Chateaubriand's memoirs, XXXII, 8

Free texts and images.
Jump to: navigation, search

XXXII, 7 << Chateaubriand's memoirs >> XXXII, 9

Mémoires d'Outre-tombe

Book XXXII, chapter 8
The Chamber of Deputies – Monsieur de Mortemart.

The Municipal Commission, established at the Hôtel de Ville, named Baron Louis as provisional Commissioner for Finance, Monsieur Baude to the Interior, Monsieur Mérilhou to Justice, Monsieur Chardel to Postal Services, Monsieur Marchal to Telegraphic Services, Monsieur Bavoux to the Police, and Monsieur de Laborde to the Prefecture of the Seine. Thus the volunteer provisional government was in reality destroyed by Monsieur Baude’s promotion, which made him a member of the government. The shops re-opened; and public services renewed their course.

During the meeting at Monsieur Lafitte’s it had been agreed that the Deputies would assemble at noon, in the Palais de la Chambre: there they found themselves sixty or so strong, presided over by Monsieur Lafitte. Monsieur Bérard announced that he had met Messieurs d’Argout, de Forbin-Janson and de Mortemart, who had gone to Monsieur Lafitte’s, thinking to find the Deputies there; he had invited the gentlemen to follow him to the Chamber, but Monsieur le Duc de Mortemart, dropping with fatigue, had gone off to see Monsieur de Sémonville. Monsieur de Mortemart, according to Monsieur Bérard, had said that he had a free hand and that the King consented to everything.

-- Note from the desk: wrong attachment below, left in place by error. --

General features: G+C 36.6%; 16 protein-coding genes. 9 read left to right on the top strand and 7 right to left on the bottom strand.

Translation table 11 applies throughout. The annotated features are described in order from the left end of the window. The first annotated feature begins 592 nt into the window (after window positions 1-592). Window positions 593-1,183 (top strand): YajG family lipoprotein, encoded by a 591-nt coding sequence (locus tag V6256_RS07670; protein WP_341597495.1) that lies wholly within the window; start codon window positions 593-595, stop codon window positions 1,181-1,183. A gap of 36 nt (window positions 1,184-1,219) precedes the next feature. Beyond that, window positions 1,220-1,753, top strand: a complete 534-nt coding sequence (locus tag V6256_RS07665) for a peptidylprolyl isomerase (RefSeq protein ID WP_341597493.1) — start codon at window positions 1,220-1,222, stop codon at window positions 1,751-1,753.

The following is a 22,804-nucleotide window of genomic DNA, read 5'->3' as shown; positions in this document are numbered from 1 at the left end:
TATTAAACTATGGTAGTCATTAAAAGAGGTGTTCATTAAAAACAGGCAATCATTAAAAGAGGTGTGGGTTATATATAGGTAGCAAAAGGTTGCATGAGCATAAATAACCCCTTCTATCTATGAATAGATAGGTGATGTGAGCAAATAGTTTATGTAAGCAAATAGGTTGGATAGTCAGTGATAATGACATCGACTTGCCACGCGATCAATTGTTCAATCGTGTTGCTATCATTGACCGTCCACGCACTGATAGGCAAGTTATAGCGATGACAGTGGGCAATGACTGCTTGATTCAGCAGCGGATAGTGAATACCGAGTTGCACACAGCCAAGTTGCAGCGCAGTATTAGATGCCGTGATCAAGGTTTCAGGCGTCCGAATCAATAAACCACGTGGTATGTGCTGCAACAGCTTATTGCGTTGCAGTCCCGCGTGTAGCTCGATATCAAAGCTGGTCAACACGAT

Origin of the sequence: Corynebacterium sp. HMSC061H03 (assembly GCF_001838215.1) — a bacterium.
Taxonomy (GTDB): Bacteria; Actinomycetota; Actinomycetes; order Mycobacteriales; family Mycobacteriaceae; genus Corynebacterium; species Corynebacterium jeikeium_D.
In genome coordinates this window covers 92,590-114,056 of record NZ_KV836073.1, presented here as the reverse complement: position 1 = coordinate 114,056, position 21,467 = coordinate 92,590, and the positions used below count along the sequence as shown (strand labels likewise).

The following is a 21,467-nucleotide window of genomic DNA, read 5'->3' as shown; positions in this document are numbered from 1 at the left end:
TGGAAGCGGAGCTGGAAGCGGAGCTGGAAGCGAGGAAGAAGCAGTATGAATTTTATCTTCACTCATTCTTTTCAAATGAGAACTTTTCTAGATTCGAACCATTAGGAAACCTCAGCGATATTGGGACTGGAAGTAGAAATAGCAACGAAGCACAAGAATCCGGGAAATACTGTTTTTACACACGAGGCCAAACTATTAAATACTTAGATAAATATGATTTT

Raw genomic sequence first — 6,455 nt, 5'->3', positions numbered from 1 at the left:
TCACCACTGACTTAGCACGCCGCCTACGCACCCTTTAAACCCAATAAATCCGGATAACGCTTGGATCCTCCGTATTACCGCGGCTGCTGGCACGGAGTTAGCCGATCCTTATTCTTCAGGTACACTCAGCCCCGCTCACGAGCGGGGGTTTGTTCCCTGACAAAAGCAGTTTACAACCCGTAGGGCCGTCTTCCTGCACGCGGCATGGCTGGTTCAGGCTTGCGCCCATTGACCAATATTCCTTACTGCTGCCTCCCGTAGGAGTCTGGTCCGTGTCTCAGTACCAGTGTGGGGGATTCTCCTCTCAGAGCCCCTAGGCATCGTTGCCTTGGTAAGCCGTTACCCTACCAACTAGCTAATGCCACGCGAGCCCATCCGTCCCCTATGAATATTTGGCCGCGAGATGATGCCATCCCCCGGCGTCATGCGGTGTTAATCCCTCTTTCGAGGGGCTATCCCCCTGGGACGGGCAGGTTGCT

In fact, Monsieur de Mortemart was carrying five decrees about with him: instead of communicating them to the Deputies immediately, his tiredness obliged him to return as far as the Luxembourg. At noon, he sent the decrees to Monsieur Sauvo; the latter replied that he could not publish them in the Moniteur without the authorisation of the Chamber of Deputies or the Municipal Commission.

Monsieur Bérard being in the process, as I have said, of providing an explanation to the Chamber, a discussion arose as to whether to admit Monsieur de Mortemart or no. General Sébastiani insisted on the affirmative; Monsieur Mauguin declared that if Monsieur de Mortemart were present, he would demand that he be heard, but that matters were pressing and they could not await Monsieur de Mortemart’s good pleasure.

They named five Commissioners charged with conferring with the Peers: these five Commissioners were Messieurs Augustin Périer, Sébastiani, Guizot, Benjamin Delessert and Hyde de Neuville.

But a little later the Comte de Sussy was introduced into the Elective Chamber. Monsieur de Mortemart had entrusted him with presenting the decrees to the Deputies. Addressing the Assembly he said: ‘In the absence of Monsieur the Chancellor, a small number of Peers met at my house; Monsieur le Duc de Mortemart handed us this letter, addressed to Monsieur le General Gérard or Monsieur Casimir Périer. I ask your permission to read it.’ This is the letter; ‘Monsieur, leaving Saint Cloud during the night, I have sought to meet with you in vain. Please tell me where I may find you. I beg you to give cognisance to the decrees of which I have been the bearer since yesterday.’